My Surly Steed
This bicycle has been stolen.
The lock was broken in a University of British Columbia parking lot about 4:00pm Aug 2, 2006.
If you see it, then call the police.
Serial number: M2120884.
UBC RCMP file: 2006-3060.
I am having a repacement bicycle built.
I never did get the bike back. I replaced it with one almost the
same, except black in colour.
Some details of my custom-built commuter bicycle
Over the years I have added and replaced several components
to augment durability, utility, comfort and dependability.
It is, after all, my "car."
The Surly Cross-check
is a chrome-moly steel frame
which is specialized for
Cyclo-Cross cross-country racing.
The 56cm frame is is durable and smooth as silk on bumps.
It is not really suitable for elite racing, due to frame weight.
But why pay an extra $1000 to save 500g?
This is a wonderful frame for the $$.
It is tough as nails, with lots of braze-ons,
and perfect for my needs.
The original rim brakes ate though the front wheel after just two years,
even with the gentlest (Salmon)
brake pads! Furthermore, I hated needing 75m to stop downhill in the rain.
So I replaced the stock Cross-check front end
(rigid, disc-only) forks which accommodate
cable-pull disc brakes,
Salsa "Delgado Cross"
front rims on a Formula hub.
A rugged Mavic CrossMax
rear rim with a
tire permits (gentle!) curb-jumping with full panniers.
drive train with 50/38/28 chain ring
and a (32/28/24/21/18/16/14/12/11) 9-speed cassette provides between 23.20 and 120.54
"gear inches". The high-to-low gear ratio is more than 500%,
so I easily ply Burnaby mountain with a load, yet comfortably fly the
60km/h speed limit all the way down.
Mountain-bike rear derailleur reliably handles the cartridge, but a
front derailleur leaves room for the fender.
Cockpit (far too busy for purists!)
My long legs vs short arms warrant a short, high
Flared drop handlebars.
Reason: All those years of 10-speeds ;-)
Actually I can't stand those ubiquitous mountain-bike handles.
I feel trapped with them, and get fatigue.
Drop bars accommodate my "ADHD" by providing no fewer than five
comfortable grips (bar-top, top-curve, brake-horns, drop-curve, bar-ends).
- Shimano bar-end shifters. People are often critical of this
"old-fashoned" set up.
I find them to be convenient and easier to replace/service than those
popular integrated brake/shift levers,
which need replacing every 10K km for sake of reliability.
The unusual routing of shifter cables, as shown, works well.
- The Mirrycle
is the only satisfactory one I have ever found.
No shaking, convex, easy adjusting, spare parts easily available,
and it folds away.
Unfortunately, neither their "Original Mirrycle" nor their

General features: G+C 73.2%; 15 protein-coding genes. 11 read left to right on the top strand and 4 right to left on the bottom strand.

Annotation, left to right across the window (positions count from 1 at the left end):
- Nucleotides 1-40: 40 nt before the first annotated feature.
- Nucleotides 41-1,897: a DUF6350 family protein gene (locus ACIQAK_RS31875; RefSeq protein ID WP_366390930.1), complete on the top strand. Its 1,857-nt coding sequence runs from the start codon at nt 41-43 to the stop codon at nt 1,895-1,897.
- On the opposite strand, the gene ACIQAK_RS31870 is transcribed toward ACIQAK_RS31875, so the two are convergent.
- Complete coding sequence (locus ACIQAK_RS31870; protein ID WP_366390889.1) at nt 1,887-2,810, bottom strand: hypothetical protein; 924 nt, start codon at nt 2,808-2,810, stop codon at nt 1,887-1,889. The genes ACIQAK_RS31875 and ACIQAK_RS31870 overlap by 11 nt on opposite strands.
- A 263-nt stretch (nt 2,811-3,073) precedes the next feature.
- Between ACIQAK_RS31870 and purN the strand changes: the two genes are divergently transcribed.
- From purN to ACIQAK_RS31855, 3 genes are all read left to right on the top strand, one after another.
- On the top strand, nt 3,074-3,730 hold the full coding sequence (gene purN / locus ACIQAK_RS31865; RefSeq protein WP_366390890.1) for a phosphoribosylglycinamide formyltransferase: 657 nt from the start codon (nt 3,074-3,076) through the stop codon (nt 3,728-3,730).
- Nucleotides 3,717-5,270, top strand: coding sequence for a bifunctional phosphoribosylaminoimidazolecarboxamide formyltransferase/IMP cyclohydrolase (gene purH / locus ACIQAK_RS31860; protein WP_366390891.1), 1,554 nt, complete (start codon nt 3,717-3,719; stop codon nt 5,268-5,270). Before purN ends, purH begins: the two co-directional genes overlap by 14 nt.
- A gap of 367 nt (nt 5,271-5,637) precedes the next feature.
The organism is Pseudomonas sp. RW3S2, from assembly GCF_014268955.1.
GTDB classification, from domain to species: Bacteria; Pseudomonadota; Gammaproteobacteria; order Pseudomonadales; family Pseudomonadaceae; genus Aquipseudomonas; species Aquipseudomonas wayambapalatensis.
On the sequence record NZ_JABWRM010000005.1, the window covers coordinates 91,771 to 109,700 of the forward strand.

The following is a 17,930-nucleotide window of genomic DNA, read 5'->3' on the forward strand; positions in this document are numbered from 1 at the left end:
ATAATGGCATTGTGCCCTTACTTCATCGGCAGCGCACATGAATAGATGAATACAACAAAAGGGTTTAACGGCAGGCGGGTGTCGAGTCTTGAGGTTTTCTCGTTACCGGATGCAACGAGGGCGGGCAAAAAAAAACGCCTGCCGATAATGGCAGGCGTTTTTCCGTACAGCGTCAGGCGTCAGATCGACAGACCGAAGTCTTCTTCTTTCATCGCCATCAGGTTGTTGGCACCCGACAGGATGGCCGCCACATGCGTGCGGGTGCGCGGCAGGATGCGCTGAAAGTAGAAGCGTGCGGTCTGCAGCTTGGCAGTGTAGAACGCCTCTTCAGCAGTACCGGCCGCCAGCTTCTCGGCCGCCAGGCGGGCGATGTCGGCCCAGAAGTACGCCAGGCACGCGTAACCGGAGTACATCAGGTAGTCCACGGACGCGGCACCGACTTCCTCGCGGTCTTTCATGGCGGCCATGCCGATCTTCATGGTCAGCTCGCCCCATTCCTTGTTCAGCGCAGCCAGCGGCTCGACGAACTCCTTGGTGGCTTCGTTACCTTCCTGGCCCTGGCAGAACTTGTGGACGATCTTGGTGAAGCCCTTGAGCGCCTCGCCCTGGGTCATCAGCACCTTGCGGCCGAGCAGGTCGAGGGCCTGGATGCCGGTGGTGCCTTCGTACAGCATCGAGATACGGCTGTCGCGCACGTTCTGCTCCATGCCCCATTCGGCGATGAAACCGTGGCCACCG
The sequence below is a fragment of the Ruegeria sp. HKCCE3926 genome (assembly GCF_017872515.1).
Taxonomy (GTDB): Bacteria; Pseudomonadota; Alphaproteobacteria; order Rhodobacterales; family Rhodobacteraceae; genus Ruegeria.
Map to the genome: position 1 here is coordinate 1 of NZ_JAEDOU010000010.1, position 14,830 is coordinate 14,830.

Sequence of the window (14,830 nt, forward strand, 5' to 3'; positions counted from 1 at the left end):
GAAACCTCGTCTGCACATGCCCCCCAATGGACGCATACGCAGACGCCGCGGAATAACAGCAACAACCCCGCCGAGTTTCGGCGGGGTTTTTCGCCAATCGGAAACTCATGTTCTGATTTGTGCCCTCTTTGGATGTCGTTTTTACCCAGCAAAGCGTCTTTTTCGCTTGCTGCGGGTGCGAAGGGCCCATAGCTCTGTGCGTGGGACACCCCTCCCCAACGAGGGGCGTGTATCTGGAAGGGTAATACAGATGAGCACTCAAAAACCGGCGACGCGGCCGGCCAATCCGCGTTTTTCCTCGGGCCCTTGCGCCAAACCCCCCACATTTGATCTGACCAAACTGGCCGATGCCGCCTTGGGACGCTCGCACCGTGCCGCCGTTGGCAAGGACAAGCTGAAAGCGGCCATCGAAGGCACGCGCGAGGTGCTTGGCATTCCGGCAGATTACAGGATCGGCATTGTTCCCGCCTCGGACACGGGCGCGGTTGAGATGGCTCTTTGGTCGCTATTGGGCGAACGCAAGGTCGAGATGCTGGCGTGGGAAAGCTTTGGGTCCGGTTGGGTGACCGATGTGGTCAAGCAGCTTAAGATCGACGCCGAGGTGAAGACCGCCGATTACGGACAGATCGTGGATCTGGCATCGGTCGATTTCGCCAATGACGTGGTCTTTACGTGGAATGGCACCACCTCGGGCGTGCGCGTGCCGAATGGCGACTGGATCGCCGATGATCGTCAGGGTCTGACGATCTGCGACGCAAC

"Mountain Mirrycle" works well with modern brakes on drop handlebars.
(Will Shimano/Mirrycle ever cooperate on this atrocity?)
I was saved by Calhoun Cycle in Minneapolis.
For $13USD extra, they mate the mirrycle with a sturdy tube-mount base
and call it the
It is targeted to recumbent bicycles, but works great on road bikes.
By fastening it just under the brake handle as shown,
the mirror is in a good viewing position, yet
the mount is (by miracle!) just out of the way of my left hand
for both of the braking grips (lower and horn).
Still, I pine for the beautiful mount of the
on those old 10-speed cable-bearing brake horns.
A Delta Airzound
air horn has saved my life twice now.
It is especially good in summer,
when I am less visible (no lights), but alarmingly audible.
I use it preemptively when I suspect a driver might has not seen me
in the right-of-way, about once per hour on average.
It usually stops cars dead in their tracks.
It must never be used for pedestrians.
I pump it up every couple of weeks.
Mounted as shown, it within easy right-thumb reach,
which lets me simultaneously use the powerful front brakes if necessary.
A Planet Bike Alias
15-watt lamp (winter only) features a compact battery, and
is inconspicuous when mounted under the handlebar as shown.
The company was greatly supportive, when the charger went on
When I politely related my woes, they replaced it for free!
Kudos for Planet Bike!
- A BLT
front LED blinker is surprizingly visible, and is
locally made. Always remove it when parking the bike on the street,
or someone else will do it for you.
- A bell is for politeness.
- Bicycle computer -- just kidding
-- Ed would disown me if I tried to
squeeze another gadget on the "chistmas tree."
- Two locks. A snappy cable lock for quick stops.
A U-lock for resistance.
- Under-saddle Blackbum tool bag
- Rear Axiom 10.2mm pannier rack (go Canada).
- Very very old and patched
My Theory: Ahem . . . nobody could possibly imagine that they contain anything worth stealing . . .
- Front rack/panniers (summer touring only).
- Full fenders (It rains 200 cm/year here).
- Toe clips. I would go clipless if I could find 3E-wide shoes.
The "wide/stubby" clips are better as they fit overshoes,
and avoid the front fender.
Profile Design Kage
water bottle cage is perfect for those 591ml Dasani water bottles that
I find all over the place. The 710ml bottles are even better, but
rare. Bonus: Return the bottle for 5 cents refund
after the sun has damaged it.
- Rear LED blinker and reflectors
- Hose clamps -- not kidding -- Ed showed me how to deter thieves
with electrical tape and hose clamps on the quick-release levers.
- Bungee chords.
- Deeply engraved and stained ownership information,
so a thief knows who will be sending him to the dentist ;-)